These and other objects of the present invention are provided by a novel process for fabricating integrated circuit sensor/actuators. In a preferred embodiment of the present invention, silicon islands are formed in the substrate. These islands are preferably created by forming deep trenches in the substrate and lining the trenches with oxide. This forms silicon islands substantially surrounded by electrically insulating oxide. The anchor portion of the sensor/actuator beams is connected to the islands and is released from the substrate and therefore the entire beam--including the anchor portion--is also electrically isolated from the substrate.
In a preferred embodiment, the IC sensor/actuator is manufactured according to the following process:
1. forming deep trenches in a substrate, these trenches preferably surround substrate material on three sides and bottom, thus creating "islands" of substrate material surrounded by trenches, and leaving one side of the island uncovered by the trenches, so that, e.g., three sides and the bottom of the substrate may be severed from the substrate;
2. lining the trenches with electrically insulating material, such as an oxide, thus surrounding the substrate material island with an electrical insulator, so that typical planar processes, such as opening contact regions and etching metal interconnects, can be subsequently performed without damage;
3. forming sensor/actuator beams in the substrate material such that the beams contact the uncovered portion of the islands;
4. using release etching, isolating the sensor/actuator beams from the substrate.
In a preferred embodiment, the island/beam structure may be connected to a CMOS or other IC structure using conventional metalization processes.
The present invention is described with reference to the following figures:
FIG. 1 is a top view of a conventional IC sensor/actuator;
FIG. 2A is a top plan view of an interface between substrate material "islands" and sensor/actuator beams according to a preferred embodiment of the present invention;
FIG. 2B is a cross-sectional isometric view of the interface of FIG. 2A taken along line 2B--2B;
FIGS. 3A-3F are cross-sectional views of the interface of FIG. 2 along line 2B--2B illustrating a preferred process for forming the substrate material islands;
FIGS. 4A-4C are cross-sectional views of the interface of FIG. 2A taken along line 4--4 illustrating a preferred process for forming the sensor/actuator beams; and
FIGS. 5A and 5B are top plan views illustrating metalization of an interface according to a preferred embodiment of the present invention.
FIGS. 2A and 2B illustrate a preferred interface 100 between substrate material "islands" and sensor or actuator beams (hereinafter occasionally referred to collectively as sensor beams) according to the present invention. FIG. 2A is a top view and FIG. 2B is a cross-sectional isometric view taken along line 2B--2B of FIG. 2A. This preferred embodiment includes a substrate material 102, such as silicon, in which a number of trenches 104 are formed. The trenches 104 are preferably U-shaped and lined on all sides and on the bottom with a layer of thermal oxide 106 and filled with a trench filling oxide 108, such as a low pressure chemical vapor deposition of TEOS (tetraethylorthosilicate) or BPSG (borophosphosilicate). (An unfilled tubular volume 109 may be defined towards the bottom of the trench.) An area of substrate material 110 is enclosed within each trench 104. These areas 110 are referred to herein as "islands". These islands 110 are surrounded on three sides and on the bottom by the thermal oxide 106 and trench fill oxide 108 defined in the trenches 104. Thus, the islands are electrically isolated from the substrate 102 on these sides. In other word, three sides and the bottom of the islands are completely severed from the substrate.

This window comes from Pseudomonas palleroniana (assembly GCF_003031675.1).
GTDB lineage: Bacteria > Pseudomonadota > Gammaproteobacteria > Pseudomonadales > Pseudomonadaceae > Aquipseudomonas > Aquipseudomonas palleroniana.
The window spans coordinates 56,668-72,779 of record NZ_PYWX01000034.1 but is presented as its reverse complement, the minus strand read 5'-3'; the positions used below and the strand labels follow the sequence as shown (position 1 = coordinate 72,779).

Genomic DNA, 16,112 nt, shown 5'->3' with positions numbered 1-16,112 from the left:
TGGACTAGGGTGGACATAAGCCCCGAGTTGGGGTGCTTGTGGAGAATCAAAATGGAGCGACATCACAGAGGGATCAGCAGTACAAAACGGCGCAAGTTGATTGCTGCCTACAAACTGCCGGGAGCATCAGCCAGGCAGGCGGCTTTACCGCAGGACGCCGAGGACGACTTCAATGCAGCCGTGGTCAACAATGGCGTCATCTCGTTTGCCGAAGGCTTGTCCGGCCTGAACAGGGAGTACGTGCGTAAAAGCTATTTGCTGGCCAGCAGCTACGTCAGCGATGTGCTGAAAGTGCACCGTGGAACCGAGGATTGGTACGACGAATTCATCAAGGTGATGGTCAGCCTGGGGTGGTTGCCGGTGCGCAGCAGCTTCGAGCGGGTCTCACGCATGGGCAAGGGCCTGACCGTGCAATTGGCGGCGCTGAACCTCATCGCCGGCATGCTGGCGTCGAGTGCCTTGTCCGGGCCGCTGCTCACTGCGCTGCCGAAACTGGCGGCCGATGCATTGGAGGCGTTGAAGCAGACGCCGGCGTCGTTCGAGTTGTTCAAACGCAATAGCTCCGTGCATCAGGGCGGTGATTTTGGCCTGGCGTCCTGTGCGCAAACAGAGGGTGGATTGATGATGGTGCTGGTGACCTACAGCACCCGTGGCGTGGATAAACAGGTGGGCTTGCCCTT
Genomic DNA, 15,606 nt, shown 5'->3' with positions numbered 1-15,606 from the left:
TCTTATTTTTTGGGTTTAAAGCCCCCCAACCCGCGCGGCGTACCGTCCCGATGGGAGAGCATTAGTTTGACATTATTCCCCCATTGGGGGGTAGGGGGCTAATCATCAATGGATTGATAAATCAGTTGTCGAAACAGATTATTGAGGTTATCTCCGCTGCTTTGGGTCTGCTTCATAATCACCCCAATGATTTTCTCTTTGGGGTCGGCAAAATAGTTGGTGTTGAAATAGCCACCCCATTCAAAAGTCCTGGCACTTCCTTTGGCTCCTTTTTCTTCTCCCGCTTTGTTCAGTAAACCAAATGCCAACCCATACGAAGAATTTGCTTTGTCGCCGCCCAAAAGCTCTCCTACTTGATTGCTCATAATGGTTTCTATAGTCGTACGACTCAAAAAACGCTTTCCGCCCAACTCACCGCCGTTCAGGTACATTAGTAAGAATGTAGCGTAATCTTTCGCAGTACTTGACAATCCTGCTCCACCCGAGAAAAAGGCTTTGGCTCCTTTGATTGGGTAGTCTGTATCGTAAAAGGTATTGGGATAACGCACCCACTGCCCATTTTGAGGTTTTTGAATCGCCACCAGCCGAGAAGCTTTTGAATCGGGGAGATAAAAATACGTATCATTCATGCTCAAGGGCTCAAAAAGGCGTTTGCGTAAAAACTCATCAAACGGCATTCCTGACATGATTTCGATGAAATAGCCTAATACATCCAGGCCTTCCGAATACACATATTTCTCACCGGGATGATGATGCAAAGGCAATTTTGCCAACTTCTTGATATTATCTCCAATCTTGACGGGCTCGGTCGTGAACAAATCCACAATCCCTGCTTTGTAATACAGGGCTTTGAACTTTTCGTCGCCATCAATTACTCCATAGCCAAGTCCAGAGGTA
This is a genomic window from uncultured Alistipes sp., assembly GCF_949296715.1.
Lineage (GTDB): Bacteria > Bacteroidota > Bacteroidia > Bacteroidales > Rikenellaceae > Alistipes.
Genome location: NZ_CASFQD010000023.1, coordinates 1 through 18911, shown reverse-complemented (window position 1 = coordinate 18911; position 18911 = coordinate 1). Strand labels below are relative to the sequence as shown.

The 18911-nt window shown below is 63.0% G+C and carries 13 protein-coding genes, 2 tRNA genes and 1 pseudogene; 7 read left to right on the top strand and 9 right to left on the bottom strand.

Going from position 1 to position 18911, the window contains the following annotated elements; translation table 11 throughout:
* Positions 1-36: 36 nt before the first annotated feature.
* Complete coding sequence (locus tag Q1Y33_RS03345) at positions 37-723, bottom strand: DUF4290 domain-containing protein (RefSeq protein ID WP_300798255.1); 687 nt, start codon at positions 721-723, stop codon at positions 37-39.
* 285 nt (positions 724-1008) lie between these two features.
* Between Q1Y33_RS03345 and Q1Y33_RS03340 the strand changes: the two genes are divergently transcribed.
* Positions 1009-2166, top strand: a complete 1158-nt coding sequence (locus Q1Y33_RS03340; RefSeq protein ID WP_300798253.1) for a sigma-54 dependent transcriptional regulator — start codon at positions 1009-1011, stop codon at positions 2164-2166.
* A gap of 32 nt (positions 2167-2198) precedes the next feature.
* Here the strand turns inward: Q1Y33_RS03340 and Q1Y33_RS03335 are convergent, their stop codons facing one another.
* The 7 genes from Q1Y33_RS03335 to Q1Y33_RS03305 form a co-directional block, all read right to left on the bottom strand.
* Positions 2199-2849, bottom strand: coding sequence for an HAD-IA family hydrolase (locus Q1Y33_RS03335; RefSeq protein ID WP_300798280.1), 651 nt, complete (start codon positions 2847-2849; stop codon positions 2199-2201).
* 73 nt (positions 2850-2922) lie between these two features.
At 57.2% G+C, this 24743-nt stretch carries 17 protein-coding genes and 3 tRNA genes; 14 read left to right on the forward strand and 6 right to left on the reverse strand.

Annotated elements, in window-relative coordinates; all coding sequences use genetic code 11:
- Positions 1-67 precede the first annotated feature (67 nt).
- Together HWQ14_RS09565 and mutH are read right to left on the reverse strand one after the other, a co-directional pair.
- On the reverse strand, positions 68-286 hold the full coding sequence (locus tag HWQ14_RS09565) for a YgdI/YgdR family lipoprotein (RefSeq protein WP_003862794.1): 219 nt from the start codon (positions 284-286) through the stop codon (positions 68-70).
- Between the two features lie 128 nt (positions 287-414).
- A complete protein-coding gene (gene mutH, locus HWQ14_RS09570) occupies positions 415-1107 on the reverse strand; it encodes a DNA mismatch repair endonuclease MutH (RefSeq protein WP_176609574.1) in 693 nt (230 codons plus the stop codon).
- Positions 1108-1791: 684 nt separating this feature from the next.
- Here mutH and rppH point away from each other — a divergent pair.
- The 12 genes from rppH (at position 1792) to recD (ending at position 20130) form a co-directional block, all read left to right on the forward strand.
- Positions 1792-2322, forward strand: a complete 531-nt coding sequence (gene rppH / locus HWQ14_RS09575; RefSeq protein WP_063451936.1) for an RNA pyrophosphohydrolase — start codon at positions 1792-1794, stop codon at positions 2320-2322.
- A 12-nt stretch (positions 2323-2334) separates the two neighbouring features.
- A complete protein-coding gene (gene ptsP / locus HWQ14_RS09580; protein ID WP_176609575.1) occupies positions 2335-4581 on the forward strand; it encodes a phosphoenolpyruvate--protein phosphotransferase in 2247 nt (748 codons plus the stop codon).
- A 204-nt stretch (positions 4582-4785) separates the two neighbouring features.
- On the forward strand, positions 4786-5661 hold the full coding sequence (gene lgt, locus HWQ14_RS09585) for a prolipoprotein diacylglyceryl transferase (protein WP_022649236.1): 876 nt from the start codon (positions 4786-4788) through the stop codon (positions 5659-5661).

One side 111 of the islands is not covered by the insulating oxides 106, 108 of the trenches. The sensor beams 112 connect to the islands at this uncovered side 111. This connection is the anchor portion of the beam, such as described with reference to FIG. 1.
A preferred process for forming the islands 110 to which the beams 112 are connected is described with reference to FIGS. 3A-3E. A preferred process for forming the beams 112 is described with reference to FIGS. 4A-4C. A preferred metalization of a sensor/actuator according to the present invention is described with reference to FIGS. 5A and 5B.
A preferred process for forming the substrate material islands 110 is described with reference to FIGS. 3A-3F, which are cross-sectional views of the interface 100 along line 2B--2B. In FIG. 3A, a p-type silicon wafer substrate 102 is covered with photoresist 302. (Although FIG. 3A shows a p-type silicon substrate 102, a person skilled in the art readily understands that an n-type substrate could also be used.) The photoresist is removed from selected areas and the exposed portion of the substrate is heavily doped with boron at a dopant concentration of 1018 -1019 cm-3 to create a p++region. The p++region may be used to reduce series resistance. Preferably, if the sensor/actuator being fabricated is being used with CMOS devices on the same substrate, the doping may occur at the same time as the source and drain formation during the CMOS fabrication process. After the doping process, the photoresist is removed.